As an applied microeconomist, my research seeks to better understand the challenges facing underserved communities in rural areas. By focusing on both classical and behavioral components of decision-making, my research helps make sense of observed behavior and guide the design of policies seeking to foster resilience in the face of economic and environmental uncertainty.
I believe that these questions are as relevant for my home community in Maine as for the communities in Mozambique and Nicaragua, where I have spent much of the previous ten years studying the effects of drought on smallholding farmers.
· Risk, Insurance, and Investment
· Behavioral Influences of Economic Behavior
· Agricultural Value Chains
Working Papers and Ongoing Research
“The Farmer and The Fates: Locus of Control and Investment in Rainfed Agriculture”.
Economists and policy makers alike often find themselves struggling to explain low levels of adoption for seemingly profitable agricultural technologies. This easily extends to technologies that stabilize yields in the face of weather and pest pressure. In this paper, I take a behavioral approach to explaining adoption and investment rooted in the psychological notion of locus of control, which captures the extent to which a decision-maker believes that her actions affect outcomes relative to forces outside of her control. I consider how locus of control affects neoclassical models of decision-making and test various pathways using primary data from smallholding farmers in Eastern Africa. In addition to a standard locus of control instrument from psychology, I develop a measure of locus of control specific to maize production. I show that farmers with more external locus of control are significantly less likely to adopt improved maize varieties. Using data on subjective weather expectations and risk attitudes, I present suggestive evidence that locus of control is not reflecting differences in preferences or subjective probabilities, but rather affecting beliefs about the production function itself.
“Salient Risks and Contract Quality: Estimating Demand for Index Insurance in Mozambique and Tanzania.” With Laura Paul, Jon Einar Flatnes, Stephen Boucher, and Michael Carter.
In this paper, we study perceptions of index insurance quality and demand for an input-replacement contract marketed to maize farmers in Mozambique and Tanzania. The product, which bundled index insurance with improved maize seed, was marketed beginning in 2016 as part of a randomized controlled trial (RCT) in partnership with local maize seed and insurance companies. The unique combination of market purchases, survey responses, and experimental variation present in the data allow us to gain insight into how perceptions are formed by farmer experiences and translate into demand for risk-reducing technologies. Nearly half of farmers in areas where the bundled product was offered purchased some quantity of insurance. Similar to Cole and Giné (2013), we offered households randomly chosen discounts to create experimental price variation in order to estimate the elasticity of demand. We find that demand for both the bundled product and the seed, by itself, are highly sensitive to price (nearly unit elastic). Comparison of the two demand curves, however, indicates that farmers value the insurance component more than commensurate with its cost. We generate further insight using survey-based willingness-to-pay experiments to extend our analysis to non-purchasing households, which yields similar results.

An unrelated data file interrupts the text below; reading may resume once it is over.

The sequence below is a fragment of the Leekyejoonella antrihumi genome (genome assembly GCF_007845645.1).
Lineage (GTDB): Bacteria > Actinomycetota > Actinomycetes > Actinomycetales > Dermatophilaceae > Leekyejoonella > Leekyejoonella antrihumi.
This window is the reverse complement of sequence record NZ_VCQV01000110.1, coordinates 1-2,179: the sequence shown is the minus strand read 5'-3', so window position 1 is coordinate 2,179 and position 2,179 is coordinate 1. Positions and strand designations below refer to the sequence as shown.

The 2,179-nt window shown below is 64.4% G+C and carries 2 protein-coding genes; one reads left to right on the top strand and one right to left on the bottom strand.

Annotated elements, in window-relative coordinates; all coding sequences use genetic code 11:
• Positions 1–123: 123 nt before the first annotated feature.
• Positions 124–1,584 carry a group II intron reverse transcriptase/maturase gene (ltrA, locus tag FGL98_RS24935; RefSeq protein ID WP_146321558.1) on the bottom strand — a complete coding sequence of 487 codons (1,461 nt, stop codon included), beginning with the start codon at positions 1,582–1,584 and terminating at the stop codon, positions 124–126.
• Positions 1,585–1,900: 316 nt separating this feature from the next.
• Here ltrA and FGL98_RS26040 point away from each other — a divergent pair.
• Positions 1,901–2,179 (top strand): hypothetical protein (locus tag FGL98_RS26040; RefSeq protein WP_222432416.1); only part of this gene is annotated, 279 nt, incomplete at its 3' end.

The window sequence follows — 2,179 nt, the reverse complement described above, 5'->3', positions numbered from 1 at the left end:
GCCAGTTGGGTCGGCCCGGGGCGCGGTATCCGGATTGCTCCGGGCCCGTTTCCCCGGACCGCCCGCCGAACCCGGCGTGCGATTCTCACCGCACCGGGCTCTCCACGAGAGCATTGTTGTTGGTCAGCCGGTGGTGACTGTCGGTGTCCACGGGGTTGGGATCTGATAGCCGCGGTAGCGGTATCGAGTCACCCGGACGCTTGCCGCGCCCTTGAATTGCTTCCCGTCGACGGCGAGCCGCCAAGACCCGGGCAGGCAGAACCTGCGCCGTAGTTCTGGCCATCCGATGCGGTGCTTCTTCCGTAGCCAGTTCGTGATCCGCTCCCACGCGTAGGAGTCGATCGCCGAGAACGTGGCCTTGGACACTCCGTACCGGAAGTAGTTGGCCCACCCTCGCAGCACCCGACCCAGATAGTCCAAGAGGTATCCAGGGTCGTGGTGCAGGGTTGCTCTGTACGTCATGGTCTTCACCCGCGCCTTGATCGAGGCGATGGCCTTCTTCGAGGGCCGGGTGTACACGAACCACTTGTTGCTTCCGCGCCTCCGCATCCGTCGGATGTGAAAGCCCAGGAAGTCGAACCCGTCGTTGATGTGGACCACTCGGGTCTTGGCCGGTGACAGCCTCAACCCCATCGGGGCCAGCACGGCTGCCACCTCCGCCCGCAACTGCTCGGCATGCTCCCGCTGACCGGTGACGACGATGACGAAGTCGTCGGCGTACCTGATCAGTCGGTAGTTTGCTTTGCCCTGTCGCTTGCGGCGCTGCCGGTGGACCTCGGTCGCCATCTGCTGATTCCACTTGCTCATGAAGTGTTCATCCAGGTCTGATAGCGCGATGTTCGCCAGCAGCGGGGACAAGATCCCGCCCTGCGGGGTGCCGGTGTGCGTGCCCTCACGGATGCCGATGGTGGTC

“Bundling Stress Tolerant Seeds and Insurance for Resilient Small-scale Agriculture: Impacts and the Challenge of Learning about Technologies with Stochastic Benefits”. With S. Boucher, M.R. Carter, T. Lybbert, J.E. Flatnes, P. Marenya, and L. Paul
Risk has long been hypothesized to inhibit small farm investment in new technologies. Recent evidence indicates that index insurance and stress tolerant seeds can separately boost small farm investment. In this study, we explore whether the complementarities between these risk management technologies can be harnessed to underwrite a resilient, high productivity small farm sector. Utilizing a multi-year, randomized control trial that spanned two countries and also exploits natural variation in weather shocks, we find that drought tolerant maize seeds mitigate the impact of the single peril of mid-season drought. We also find that shocks have long-lasting effects, depressing future investment and productivity for the control group. Index insurance, which covers the full spectrum of shocks, makes small farms resilient as they immediately bounce back from shocks. Importantly, we find that experiential learning is key. Farmers who experienced shocks intensify their use of the technologies in the future, exhibiting what we call resilience-plus. Those who did not experience shocks, begin to move away immediately from the technologies and their additional costs. Together these findings put a premium on the creation of policies that allow small-scale farmers to learn about and trust technologies that offer stochastic benefits.
“Determinants of Participation and Impact Heterogeneity in Nicaragua’s Rural Business Development Program.” With Michael R. Carter and Stephen Boucher.
As evidence mounts for heterogeneous treatment effects in entrepreneurial interventions, program implementers look for ways to tilt the balance in favor of cost effectiveness. One such strategy is targeting on observable characteristics believed to be associated with positive program benefits. In this paper we show that such a strategy carries significant risks and may exclude households who stand to gain significant benefit from the intervention. The risks of sharp targeting are especially salient for multifaceted entrepreneurial programs, which benefit participants through multiple channels.